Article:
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Note: Independents owned by majors like Fox Searchlight, Sony Pictures Classics and Focus will be included in the next installment looking at indie contenders. This one is just for the big boys.
Kicking off Warners’ fall season Sept. 9 and before that at the Venice Film Festival is Oscar-winning director Steven Soderbergh’s Contagion, a serious thriller looking at the fight to stop a major virus outbreak killing millions around the world. Although Warners is just hoping it grabs the grown-up audience and makes some nice change, it could move up in the pantheon of studio Oscar hopefuls if it makes a big impact and gets editorial interest off the entertainment pages.
Warners’ two biggest bets for a fall awards splash are the Nov. 9 release J. Edgar and Dec. 25 biggie Extremely Loud and Incredibly Close. The latter is a post-9/11 drama with serious Oscar cred in stars Tom Hanks and Sandra Bullock and director Stephen Daldry, whose first three films — Billy Elliot, The Hours and The Reader — each landed him a Best Director Oscar nod, a nearly unprecedented perfect track record. As for J. Edgar, it stars three-time Best Actor nominee Leonardo DiCaprio, was written by Milk’s Oscar-winning scripter Dustin Lance Black and directed by four-time winner Clint Eastwood, who with Unforgiven and Million Dollar Baby has two previous Warner Bros Best Pictures under his belt. Couple that with subject matter revolving around a biographical portrait of the controversial FBI director and you have the stuff Oscar voters usually eat up — on paper at least. After weak Academy showings with Gran Torino, Invictus and Hereafter, the prolific Clint could be due for another dance with Oscar.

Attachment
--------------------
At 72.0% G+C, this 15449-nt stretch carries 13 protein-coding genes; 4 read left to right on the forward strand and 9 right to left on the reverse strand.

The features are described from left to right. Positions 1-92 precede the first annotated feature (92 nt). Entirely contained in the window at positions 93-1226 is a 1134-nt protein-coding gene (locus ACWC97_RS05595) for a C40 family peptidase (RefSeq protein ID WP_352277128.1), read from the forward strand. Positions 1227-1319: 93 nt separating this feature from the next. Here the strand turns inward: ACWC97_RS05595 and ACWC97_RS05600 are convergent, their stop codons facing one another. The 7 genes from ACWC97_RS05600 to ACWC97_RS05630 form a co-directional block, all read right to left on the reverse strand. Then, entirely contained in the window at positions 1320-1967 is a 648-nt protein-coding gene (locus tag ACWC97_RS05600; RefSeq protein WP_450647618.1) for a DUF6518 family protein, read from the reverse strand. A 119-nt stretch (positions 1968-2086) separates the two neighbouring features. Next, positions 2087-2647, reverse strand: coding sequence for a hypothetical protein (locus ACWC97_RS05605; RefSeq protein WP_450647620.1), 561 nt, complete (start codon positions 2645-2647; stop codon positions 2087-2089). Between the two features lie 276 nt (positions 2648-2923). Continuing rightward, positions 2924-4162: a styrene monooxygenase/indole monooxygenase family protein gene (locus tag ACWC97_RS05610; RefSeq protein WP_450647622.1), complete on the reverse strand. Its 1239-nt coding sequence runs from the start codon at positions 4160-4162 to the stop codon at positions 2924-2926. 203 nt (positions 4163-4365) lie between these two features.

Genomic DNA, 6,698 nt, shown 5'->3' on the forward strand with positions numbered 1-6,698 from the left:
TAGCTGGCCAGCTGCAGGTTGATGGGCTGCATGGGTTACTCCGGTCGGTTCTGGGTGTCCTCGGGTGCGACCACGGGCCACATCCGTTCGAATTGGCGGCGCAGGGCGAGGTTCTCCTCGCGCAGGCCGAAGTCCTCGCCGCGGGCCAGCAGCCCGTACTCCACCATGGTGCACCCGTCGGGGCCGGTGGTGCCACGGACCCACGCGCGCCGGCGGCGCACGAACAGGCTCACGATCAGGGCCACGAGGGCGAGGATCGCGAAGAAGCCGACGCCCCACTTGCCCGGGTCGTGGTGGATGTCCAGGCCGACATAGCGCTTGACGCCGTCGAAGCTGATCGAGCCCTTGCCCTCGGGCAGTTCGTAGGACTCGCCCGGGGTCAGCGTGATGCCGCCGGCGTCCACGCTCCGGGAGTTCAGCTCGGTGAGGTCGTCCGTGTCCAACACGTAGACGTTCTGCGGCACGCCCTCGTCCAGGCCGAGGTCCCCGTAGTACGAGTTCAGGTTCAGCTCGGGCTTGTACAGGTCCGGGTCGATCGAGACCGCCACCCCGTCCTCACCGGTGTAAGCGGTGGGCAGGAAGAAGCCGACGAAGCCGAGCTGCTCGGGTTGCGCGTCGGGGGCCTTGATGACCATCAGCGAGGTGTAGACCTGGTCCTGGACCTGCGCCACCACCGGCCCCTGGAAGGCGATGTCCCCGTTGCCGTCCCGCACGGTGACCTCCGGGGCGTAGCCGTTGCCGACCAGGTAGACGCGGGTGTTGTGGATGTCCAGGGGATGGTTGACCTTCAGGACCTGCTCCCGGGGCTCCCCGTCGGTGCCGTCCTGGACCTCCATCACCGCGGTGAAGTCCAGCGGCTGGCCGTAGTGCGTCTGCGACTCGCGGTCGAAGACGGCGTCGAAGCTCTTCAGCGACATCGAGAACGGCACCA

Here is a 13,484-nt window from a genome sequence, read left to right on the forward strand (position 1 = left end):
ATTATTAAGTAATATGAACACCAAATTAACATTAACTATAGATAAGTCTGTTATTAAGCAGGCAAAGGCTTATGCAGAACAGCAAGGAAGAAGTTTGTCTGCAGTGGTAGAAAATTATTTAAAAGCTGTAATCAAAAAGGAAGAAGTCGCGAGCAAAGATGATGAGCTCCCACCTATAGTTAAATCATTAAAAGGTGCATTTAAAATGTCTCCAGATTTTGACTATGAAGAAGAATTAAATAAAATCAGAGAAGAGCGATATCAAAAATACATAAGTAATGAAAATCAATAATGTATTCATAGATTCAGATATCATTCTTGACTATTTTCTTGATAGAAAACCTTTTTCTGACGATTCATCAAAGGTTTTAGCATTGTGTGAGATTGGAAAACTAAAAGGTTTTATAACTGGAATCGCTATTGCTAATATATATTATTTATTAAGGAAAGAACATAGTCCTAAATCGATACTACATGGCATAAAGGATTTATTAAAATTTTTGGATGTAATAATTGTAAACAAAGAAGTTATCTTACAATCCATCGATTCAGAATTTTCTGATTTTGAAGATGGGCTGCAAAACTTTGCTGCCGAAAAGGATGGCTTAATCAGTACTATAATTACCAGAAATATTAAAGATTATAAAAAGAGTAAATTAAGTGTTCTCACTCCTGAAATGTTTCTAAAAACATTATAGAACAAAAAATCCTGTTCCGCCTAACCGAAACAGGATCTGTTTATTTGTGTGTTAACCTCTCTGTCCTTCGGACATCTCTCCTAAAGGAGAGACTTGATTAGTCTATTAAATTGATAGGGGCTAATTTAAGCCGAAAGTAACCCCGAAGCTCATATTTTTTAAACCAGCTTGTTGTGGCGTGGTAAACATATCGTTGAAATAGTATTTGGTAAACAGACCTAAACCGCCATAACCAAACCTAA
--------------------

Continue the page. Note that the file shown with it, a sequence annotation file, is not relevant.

The studio also hopes to be back in the animation race this year with the sequel to its 2006 winner Happy Feet Two, which bows Nov. 18.
Other than The Muppets (Nov. 23), which is not likely to garner serious awards attention, Disney’s best bets are invested in their new partnership with DreamWorks, which already opened The Help to great box office and Oscar buzz and has one more giant contender slated for Dec. 28: Steven Spielberg’s screen adaptation of the Tony-winning Best Play War Horse, an irresistible boy-and-his-horse story set in World War I and seemingly tailor-made for Spielberg’s talents. The trick will be to make the film as magical in its own way as the still-sold-out NY show is with its astonishing life-sized puppetry. The trailer is promising, and the film is already on the tip of every Oscar pundit’s tongue.